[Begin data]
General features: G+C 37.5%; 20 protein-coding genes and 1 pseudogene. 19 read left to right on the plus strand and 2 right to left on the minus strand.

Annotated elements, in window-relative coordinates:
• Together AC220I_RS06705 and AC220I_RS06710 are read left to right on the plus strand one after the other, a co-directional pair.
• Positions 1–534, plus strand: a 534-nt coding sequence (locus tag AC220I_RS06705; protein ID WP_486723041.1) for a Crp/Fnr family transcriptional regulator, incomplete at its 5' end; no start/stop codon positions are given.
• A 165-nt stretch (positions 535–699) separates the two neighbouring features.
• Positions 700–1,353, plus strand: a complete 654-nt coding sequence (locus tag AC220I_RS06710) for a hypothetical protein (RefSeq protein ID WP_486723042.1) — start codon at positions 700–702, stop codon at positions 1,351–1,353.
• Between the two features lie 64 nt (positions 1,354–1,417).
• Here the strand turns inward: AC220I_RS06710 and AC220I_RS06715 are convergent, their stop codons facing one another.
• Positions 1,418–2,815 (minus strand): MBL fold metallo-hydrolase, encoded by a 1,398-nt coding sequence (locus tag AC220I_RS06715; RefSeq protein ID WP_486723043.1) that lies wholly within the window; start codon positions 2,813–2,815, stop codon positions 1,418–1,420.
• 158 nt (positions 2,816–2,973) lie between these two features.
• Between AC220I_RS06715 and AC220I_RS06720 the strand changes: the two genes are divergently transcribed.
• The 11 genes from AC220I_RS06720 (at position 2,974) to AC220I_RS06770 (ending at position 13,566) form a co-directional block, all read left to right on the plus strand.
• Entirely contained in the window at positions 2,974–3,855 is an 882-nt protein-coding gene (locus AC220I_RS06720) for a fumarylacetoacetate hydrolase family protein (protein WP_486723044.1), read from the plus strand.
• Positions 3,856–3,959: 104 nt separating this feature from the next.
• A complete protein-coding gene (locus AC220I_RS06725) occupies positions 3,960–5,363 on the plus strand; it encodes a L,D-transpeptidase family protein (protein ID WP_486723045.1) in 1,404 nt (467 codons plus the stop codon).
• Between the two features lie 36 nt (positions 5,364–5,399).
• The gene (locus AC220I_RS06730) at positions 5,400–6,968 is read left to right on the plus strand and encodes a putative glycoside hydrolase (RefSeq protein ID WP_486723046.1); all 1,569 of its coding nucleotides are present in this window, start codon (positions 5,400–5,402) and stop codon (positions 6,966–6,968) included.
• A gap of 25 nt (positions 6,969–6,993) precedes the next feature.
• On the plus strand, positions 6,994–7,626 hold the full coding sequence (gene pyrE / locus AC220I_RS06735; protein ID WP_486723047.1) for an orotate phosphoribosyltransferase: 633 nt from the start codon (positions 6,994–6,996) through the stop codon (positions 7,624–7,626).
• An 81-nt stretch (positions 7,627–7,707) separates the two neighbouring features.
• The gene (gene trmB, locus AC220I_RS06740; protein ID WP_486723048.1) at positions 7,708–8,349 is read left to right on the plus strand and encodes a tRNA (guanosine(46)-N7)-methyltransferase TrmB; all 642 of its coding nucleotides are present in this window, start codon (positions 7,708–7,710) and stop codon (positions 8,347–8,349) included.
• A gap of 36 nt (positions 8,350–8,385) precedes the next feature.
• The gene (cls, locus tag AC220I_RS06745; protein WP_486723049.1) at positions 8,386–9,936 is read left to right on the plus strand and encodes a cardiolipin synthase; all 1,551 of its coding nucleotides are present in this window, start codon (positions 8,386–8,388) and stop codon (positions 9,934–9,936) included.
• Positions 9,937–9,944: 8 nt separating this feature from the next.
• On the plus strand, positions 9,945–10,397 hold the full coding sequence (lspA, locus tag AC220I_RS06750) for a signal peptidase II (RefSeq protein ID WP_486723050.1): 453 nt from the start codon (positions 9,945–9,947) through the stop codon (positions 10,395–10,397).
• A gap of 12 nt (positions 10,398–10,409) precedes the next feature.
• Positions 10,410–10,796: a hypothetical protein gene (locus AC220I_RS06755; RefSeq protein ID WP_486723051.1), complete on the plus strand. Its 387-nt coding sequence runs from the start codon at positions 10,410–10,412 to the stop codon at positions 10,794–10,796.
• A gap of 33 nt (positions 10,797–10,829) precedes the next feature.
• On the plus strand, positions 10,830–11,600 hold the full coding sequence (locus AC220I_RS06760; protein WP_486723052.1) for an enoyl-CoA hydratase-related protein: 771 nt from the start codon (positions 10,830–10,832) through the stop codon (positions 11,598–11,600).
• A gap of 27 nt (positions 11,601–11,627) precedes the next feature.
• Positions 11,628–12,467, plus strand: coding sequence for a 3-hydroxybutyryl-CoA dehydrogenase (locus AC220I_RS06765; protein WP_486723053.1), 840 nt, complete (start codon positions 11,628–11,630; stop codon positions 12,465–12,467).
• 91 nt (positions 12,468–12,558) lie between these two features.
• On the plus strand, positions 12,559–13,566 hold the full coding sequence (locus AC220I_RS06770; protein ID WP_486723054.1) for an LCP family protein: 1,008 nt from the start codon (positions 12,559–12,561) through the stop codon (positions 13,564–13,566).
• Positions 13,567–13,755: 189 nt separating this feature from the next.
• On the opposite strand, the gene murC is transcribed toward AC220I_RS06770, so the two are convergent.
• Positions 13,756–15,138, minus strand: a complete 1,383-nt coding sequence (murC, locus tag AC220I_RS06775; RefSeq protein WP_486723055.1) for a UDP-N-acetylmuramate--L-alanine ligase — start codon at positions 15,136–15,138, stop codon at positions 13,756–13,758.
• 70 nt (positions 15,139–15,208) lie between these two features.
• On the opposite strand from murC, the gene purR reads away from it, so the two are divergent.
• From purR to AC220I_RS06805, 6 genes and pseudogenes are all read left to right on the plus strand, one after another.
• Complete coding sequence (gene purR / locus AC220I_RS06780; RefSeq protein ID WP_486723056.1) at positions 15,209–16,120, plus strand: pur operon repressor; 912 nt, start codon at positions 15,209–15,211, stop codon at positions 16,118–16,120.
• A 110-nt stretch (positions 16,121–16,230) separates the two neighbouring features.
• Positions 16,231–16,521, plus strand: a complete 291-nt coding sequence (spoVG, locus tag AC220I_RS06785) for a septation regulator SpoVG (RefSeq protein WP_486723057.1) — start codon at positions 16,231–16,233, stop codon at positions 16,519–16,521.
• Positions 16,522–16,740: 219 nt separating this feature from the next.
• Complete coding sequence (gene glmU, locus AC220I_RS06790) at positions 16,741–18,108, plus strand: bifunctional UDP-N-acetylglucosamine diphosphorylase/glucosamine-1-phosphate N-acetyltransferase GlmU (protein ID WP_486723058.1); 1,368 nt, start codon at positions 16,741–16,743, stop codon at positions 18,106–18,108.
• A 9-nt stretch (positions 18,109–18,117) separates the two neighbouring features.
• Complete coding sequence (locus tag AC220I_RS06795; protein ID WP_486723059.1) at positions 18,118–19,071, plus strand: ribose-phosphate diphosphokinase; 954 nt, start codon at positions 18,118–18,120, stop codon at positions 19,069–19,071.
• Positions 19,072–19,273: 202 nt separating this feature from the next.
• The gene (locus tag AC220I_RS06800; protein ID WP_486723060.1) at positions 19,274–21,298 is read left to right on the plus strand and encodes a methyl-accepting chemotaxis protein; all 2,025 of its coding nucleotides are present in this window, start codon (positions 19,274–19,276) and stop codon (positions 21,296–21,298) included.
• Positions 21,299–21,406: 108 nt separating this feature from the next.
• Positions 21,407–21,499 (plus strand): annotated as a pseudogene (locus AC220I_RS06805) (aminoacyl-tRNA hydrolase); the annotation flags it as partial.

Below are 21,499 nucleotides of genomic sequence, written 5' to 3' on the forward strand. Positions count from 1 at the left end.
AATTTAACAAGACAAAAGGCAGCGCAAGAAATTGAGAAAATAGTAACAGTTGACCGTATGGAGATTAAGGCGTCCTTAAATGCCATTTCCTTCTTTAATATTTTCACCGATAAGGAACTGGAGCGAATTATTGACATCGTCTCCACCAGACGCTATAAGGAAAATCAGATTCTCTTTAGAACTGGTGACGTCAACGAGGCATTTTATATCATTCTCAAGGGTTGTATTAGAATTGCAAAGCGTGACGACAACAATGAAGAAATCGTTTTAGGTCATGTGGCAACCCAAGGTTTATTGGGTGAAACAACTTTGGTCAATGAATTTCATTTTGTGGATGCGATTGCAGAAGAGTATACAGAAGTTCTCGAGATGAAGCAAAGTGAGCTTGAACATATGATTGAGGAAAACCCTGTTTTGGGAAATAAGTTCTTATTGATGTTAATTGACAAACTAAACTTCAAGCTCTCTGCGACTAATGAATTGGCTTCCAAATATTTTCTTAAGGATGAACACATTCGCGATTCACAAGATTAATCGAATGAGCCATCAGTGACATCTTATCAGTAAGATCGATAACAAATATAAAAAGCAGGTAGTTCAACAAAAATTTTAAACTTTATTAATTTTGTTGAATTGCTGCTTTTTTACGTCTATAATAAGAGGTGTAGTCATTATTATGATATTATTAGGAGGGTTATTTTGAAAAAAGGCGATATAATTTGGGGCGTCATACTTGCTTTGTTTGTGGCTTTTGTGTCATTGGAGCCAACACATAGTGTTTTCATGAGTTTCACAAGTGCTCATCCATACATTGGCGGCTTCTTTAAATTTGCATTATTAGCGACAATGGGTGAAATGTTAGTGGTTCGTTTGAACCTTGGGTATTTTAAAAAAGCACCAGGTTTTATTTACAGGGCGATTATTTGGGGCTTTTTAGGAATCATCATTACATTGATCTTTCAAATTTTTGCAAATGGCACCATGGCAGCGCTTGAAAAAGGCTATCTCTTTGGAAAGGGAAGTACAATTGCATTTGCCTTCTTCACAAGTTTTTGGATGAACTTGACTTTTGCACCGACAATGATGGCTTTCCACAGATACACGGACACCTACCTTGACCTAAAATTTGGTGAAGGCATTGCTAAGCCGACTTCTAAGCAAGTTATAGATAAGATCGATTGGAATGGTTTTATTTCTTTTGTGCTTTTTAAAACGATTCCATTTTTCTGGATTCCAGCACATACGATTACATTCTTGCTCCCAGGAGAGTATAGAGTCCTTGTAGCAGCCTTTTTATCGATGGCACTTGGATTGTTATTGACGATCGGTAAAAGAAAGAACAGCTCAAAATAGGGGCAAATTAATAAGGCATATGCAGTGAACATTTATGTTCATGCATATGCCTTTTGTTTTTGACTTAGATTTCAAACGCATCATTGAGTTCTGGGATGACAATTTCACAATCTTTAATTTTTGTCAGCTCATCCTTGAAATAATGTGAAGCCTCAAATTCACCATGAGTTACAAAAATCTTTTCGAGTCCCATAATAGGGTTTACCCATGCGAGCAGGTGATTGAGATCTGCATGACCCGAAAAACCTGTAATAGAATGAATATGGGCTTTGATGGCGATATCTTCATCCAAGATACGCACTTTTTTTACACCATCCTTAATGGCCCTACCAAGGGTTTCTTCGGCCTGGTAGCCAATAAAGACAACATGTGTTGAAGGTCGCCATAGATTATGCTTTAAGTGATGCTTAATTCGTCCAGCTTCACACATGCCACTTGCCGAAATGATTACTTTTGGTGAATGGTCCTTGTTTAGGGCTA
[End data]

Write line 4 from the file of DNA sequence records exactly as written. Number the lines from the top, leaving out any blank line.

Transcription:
• Positions 1–534, plus strand: a 534-nt coding sequence (locus tag AC220I_RS06705; protein ID WP_486723041.1) for a Crp/Fnr family transcriptional regulator, incomplete at its 5' end; no start/stop codon positions are given.